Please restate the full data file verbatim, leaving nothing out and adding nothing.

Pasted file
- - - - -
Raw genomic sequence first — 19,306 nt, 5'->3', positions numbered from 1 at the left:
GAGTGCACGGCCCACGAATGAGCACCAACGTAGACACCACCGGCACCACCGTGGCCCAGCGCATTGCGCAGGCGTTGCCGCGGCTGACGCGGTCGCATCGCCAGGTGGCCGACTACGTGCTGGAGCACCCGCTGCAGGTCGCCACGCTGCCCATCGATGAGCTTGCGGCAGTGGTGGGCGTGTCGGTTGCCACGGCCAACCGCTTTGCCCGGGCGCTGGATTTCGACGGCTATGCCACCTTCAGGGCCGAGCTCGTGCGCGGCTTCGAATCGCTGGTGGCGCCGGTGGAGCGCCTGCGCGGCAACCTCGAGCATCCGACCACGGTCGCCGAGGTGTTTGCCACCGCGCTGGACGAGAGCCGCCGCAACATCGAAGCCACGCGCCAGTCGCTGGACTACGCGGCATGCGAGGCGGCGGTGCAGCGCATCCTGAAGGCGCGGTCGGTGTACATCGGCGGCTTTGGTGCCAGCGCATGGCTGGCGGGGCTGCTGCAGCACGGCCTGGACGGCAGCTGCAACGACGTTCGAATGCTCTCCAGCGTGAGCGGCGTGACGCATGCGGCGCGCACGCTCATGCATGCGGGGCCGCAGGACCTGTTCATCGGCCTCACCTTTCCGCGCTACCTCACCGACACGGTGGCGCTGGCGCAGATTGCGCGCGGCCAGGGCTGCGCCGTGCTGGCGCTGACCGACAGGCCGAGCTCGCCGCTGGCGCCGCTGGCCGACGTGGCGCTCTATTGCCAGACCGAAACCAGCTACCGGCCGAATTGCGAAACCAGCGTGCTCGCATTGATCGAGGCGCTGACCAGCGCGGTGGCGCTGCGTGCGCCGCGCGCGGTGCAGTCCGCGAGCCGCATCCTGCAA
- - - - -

Raw genomic sequence first — 19,306 nt, 5'->3', positions numbered from 1 at the left:
GAGTGCACGGCCCACGAATGAGCACCAACGTAGACACCACCGGCACCACCGTGGCCCAGCGCATTGCGCAGGCGTTGCCGCGGCTGACGCGGTCGCATCGCCAGGTGGCCGACTACGTGCTGGAGCACCCGCTGCAGGTCGCCACGCTGCCCATCGATGAGCTTGCGGCAGTGGTGGGCGTGTCGGTTGCCACGGCCAACCGCTTTGCCCGGGCGCTGGATTTCGACGGCTATGCCACCTTCAGGGCCGAGCTCGTGCGCGGCTTCGAATCGCTGGTGGCGCCGGTGGAGCGCCTGCGCGGCAACCTCGAGCATCCGACCACGGTCGCCGAGGTGTTTGCCACCGCGCTGGACGAGAGCCGCCGCAACATCGAAGCCACGCGCCAGTCGCTGGACTACGCGGCATGCGAGGCGGCGGTGCAGCGCATCCTGAAGGCGCGGTCGGTGTACATCGGCGGCTTTGGTGCCAGCGCATGGCTGGCGGGGCTGCTGCAGCACGGCCTGGACGGCAGCTGCAACGACGTTCGAATGCTCTCCAGCGTGAGCGGCGTGACGCATGCGGCGCGCACGCTCATGCATGCGGGGCCGCAGGACCTGTTCATCGGCCTCACCTTTCCGCGCTACCTCACCGACACGGTGGCGCTGGCGCAGATTGCGCGCGGCCAGGGCTGCGCCGTGCTGGCGCTGACCGACAGGCCGAGCTCGCCGCTGGCGCCGCTGGCCGACGTGGCGCTCTATTGCCAGACCGAAACCAGCTACCGGCCGAATTGCGAAACCAGCGTGCTCGCATTGATCGAGGCGCTGACCAGCGCGGTGGCGCTGCGTGCGCCGCGCGCGGTGCAGTCCGCGAGCCGCATCCTGCAA